Exchange Rate Pass-Through into Import Prices: A Macro or Micro Phenomenon?

33 Pages Posted: 31 Jul 2006

See all articles by José Manuel Campa

José Manuel Campa

University of Navarra - Madrid Campus - IESE Business School; National Bureau of Economic Research (NBER)

Linda S. Goldberg

Federal Reserve Bank of New York; National Bureau of Economic Research (NBER)

Multiple version iconThere are 3 versions of this paper

Date Written: May 2002

Abstract

Exchange rate regime optimality, as well as monetary policy effectiveness, depends on the tightness of the link between exchange rate movements and import prices. Recent debates hinge on whether producer-currency-pricing (PCP) or local currency pricing (LCP) of imports is more prevalent, and on whether exchange rate pass-through rates are endogenous to a country's macroeconomic conditions. We provide cross-country and time series evidence on both of these issues for the imports of twenty-five OECD countries. Across the OECD and especially within manufacturing industries, there is compelling evidence of partial pass-through in the short-run- rejecting both PCP and LCP. Over the long run, PCP is more prevalent for many types of imported goods. Higher inflation and exchange rate volatility are weakly associated with higher pass-through of exchange rates into import prices. However, for OECD countries, the most important determinants of changes in pass-through over time are microeconomic and relate to the industry composition of a country's import bundle.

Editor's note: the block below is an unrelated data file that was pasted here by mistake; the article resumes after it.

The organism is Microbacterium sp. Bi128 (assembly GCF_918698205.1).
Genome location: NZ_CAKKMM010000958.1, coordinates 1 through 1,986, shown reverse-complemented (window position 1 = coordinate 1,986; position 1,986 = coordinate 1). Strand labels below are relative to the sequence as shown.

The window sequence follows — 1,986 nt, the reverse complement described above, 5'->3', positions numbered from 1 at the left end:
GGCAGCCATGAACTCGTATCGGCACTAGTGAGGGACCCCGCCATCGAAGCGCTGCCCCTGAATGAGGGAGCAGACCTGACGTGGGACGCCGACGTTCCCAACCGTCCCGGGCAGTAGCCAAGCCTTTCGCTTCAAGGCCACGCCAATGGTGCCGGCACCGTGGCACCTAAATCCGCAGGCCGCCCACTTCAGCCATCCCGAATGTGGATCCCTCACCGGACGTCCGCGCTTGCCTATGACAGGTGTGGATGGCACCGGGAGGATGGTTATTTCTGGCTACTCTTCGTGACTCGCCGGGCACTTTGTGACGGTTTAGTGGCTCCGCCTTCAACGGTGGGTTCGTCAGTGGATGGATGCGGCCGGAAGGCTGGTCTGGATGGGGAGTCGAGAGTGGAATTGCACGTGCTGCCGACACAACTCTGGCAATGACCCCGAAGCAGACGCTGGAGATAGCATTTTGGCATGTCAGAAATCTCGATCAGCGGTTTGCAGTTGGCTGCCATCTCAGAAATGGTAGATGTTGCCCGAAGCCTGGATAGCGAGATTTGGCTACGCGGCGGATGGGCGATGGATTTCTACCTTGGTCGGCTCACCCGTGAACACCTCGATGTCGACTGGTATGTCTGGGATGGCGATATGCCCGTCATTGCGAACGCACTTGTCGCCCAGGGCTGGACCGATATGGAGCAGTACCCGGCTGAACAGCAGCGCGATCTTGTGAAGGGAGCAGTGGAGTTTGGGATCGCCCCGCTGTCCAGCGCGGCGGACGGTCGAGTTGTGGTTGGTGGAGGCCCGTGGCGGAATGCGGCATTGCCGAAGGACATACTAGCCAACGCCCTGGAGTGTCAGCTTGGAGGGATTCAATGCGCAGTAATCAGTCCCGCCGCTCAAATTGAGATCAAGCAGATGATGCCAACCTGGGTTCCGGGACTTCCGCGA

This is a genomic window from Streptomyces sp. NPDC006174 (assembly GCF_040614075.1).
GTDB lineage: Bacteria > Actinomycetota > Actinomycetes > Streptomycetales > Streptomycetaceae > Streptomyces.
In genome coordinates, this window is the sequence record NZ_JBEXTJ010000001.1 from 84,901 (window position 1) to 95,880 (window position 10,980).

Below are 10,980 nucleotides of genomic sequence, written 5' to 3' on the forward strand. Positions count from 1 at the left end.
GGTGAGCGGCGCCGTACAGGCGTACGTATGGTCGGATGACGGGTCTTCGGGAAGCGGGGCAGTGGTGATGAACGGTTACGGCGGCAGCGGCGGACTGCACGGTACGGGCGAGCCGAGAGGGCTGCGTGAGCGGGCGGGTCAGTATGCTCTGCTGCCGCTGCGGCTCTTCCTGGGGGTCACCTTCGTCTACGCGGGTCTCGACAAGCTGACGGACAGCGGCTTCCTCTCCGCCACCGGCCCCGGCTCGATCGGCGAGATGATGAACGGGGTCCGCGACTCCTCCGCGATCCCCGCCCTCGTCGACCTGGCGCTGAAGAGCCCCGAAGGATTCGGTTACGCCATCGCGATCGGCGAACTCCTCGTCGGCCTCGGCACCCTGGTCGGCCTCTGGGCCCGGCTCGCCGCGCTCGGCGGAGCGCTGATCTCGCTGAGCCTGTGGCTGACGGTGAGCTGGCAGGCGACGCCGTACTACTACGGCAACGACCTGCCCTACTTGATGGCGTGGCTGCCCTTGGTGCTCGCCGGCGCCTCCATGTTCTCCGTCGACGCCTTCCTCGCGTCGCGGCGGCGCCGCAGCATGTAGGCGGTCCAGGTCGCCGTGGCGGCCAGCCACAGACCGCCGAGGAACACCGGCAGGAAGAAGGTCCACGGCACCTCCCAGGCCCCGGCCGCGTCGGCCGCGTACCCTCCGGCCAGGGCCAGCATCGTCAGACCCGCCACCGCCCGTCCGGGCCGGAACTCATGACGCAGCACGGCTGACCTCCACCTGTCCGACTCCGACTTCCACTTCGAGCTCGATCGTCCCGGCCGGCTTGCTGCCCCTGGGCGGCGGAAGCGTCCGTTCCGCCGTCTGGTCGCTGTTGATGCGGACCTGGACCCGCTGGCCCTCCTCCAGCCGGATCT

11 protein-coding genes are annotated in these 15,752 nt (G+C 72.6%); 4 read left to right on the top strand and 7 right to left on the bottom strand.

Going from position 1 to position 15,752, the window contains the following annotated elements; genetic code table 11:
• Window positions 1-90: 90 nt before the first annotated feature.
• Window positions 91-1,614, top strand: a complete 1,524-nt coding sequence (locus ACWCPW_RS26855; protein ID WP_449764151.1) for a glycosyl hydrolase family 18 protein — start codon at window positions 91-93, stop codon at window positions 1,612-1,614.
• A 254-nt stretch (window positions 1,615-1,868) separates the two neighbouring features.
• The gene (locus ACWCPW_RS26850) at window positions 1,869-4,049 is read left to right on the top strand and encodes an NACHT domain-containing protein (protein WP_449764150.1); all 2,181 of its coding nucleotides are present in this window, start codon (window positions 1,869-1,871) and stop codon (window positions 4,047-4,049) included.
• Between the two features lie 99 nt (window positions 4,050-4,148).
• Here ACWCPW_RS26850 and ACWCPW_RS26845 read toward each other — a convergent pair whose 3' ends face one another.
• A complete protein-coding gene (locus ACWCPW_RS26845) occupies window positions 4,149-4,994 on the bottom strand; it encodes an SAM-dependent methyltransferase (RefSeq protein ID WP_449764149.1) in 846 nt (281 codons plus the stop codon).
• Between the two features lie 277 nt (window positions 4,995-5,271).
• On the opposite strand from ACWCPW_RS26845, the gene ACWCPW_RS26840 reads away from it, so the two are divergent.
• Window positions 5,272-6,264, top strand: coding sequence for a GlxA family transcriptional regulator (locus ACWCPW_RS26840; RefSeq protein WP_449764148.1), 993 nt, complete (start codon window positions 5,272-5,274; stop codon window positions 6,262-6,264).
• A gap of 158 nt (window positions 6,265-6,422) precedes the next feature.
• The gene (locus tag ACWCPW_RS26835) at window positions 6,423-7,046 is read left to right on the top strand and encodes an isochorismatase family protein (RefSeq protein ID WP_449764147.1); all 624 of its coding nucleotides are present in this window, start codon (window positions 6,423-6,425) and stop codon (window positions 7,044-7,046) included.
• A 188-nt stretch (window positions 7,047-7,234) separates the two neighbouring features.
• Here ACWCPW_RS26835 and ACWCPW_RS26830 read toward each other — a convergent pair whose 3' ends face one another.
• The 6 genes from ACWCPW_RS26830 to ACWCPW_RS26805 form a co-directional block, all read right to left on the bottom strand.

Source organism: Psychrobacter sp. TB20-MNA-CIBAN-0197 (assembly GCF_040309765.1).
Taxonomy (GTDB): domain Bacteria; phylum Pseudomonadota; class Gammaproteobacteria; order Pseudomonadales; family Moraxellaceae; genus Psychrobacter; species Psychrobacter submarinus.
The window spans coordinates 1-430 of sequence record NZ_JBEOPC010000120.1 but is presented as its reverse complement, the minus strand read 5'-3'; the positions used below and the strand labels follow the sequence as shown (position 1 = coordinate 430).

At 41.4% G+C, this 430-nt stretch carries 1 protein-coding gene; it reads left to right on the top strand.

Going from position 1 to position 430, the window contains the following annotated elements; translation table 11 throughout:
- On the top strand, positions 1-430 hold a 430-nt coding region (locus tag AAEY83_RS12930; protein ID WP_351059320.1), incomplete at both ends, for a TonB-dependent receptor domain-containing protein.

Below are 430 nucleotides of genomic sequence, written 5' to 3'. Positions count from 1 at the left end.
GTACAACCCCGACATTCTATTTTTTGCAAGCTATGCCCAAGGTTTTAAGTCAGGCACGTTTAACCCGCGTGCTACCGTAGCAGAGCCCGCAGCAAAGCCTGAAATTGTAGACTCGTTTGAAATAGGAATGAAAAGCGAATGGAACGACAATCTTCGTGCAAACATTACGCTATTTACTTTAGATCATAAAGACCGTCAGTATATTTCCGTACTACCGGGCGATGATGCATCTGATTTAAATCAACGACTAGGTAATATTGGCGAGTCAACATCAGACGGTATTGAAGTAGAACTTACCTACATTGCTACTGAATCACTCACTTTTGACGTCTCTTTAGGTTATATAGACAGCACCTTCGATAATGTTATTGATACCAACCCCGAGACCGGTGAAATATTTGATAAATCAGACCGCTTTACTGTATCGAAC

Keywords: exchange rate, inflation, pass through, local currency pricing, producer currency pricing, OECD

JEL Classification: F3, F4

Suggested Citation

Campa, José Manuel and Goldberg, Linda S., Exchange Rate Pass-Through into Import Prices: A Macro or Micro Phenomenon? (May 2002). FRB of New York Staff Report No. 149. Available at SSRN: https://ssrn.com/abstract=920835 or http://dx.doi.org/10.2139/ssrn.920835

José Manuel Campa

University of Navarra - Madrid Campus - IESE Business School ( email )

Camino del Cerro del Aguila 3
Madrid, 28023
Spain
+34 91 357 0809 (Phone)
+34 91 357 2913 (Fax)

National Bureau of Economic Research (NBER)

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Linda S. Goldberg (Contact Author)

Federal Reserve Bank of New York ( email )

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New York, NY 10045
United States
212-720-2836 (Phone)
212-720-6831 (Fax)

National Bureau of Economic Research (NBER)

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Cambridge, MA 02138
United States

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